Earlier this spring, Major League Baseball agreed to partake in a vast and unique study on the viability of COVID-19 antibody testing, and on Sunday the league reportedly received preliminary test results. 

According to Jeff Passan of ESPN, 60 of the 5,754 subjects tested showed the presence of COVID-19 antibodies. After adjusting to reflect testing accuracy, that comes to a positive test rate of 0.7 percent. As Passan notes that's a lower figure than other notable antibody test studies have yielded. Furthermore, 70 percent of those who tested positive were asymptomatic -- i.e., they presented no symptoms of having COVID-19. The tests were conducted in the middle of April. 

The goal of the study is to determine the extent of the coronavirus pandemic in large metropolitan areas. It's a joint effort on the part of Stanford University, the University of Southern California, and the Sports Medicine Research and Testing Laboratory. "I think this kind of testing, the MLB study that we're doing, is the start and not the end point. I would like this kind of testing to be done everywhere," Dr. Jay Bhattacharya of Stanford told CBS Sports at the time the testing program was announced. "Every community needs to know what the right next steps need to take from a local approach, and to open the economy, this is the right step."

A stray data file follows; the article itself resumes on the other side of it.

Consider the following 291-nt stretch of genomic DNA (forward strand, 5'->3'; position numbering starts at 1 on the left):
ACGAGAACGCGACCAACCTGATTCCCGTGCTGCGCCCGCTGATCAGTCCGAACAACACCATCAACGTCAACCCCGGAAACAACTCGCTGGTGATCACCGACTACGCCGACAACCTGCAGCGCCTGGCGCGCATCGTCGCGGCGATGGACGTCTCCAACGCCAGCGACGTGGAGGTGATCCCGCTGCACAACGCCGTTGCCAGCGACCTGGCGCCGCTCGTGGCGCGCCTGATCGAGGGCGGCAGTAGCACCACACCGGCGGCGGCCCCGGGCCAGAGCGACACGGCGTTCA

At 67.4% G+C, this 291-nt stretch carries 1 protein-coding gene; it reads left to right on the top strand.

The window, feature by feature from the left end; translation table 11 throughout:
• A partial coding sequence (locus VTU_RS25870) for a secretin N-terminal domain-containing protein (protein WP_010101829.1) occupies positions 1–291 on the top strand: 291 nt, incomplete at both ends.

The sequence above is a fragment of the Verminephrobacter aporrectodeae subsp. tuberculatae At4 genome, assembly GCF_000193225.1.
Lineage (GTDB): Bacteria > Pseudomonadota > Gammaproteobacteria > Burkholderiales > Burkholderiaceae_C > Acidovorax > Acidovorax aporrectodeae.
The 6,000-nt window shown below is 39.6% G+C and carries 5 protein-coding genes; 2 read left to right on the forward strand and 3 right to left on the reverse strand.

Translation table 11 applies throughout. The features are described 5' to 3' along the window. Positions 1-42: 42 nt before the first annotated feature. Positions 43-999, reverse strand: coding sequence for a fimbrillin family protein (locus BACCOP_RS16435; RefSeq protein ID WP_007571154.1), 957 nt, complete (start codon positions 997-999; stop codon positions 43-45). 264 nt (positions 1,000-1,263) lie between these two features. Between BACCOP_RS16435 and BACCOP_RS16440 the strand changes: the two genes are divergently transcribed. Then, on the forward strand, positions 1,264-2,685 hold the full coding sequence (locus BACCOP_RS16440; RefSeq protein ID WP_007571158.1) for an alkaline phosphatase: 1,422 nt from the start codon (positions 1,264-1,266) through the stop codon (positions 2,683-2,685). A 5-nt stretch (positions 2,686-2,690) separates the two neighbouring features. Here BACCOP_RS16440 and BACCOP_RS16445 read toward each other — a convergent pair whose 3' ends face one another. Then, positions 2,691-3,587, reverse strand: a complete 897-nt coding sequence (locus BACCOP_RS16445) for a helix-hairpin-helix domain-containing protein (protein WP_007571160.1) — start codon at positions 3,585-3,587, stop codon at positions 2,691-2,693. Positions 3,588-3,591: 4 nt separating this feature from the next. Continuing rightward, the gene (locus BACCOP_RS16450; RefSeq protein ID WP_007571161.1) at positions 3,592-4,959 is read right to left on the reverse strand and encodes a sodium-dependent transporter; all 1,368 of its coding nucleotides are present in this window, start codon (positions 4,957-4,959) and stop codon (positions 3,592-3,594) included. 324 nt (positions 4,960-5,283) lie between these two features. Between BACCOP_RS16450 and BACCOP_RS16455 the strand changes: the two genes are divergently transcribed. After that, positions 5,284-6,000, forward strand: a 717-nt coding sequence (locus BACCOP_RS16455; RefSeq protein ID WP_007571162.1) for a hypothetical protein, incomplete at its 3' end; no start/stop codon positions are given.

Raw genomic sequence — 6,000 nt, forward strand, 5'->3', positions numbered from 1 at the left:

Unlike the current COVID-19 test that must be performed by healthcare professionals, the antibody test used in the MLB study can be administered at home and yield results within minutes. Presently, it can take up to a week to receive results from the COVID-19 test

The results of the antibody study likely won't have any bearing on when or if MLB begins the 2020 regular season. At last report, MLB was hoping to start in early July and play roughly 80 games in the regular season followed by an expanded playoffs.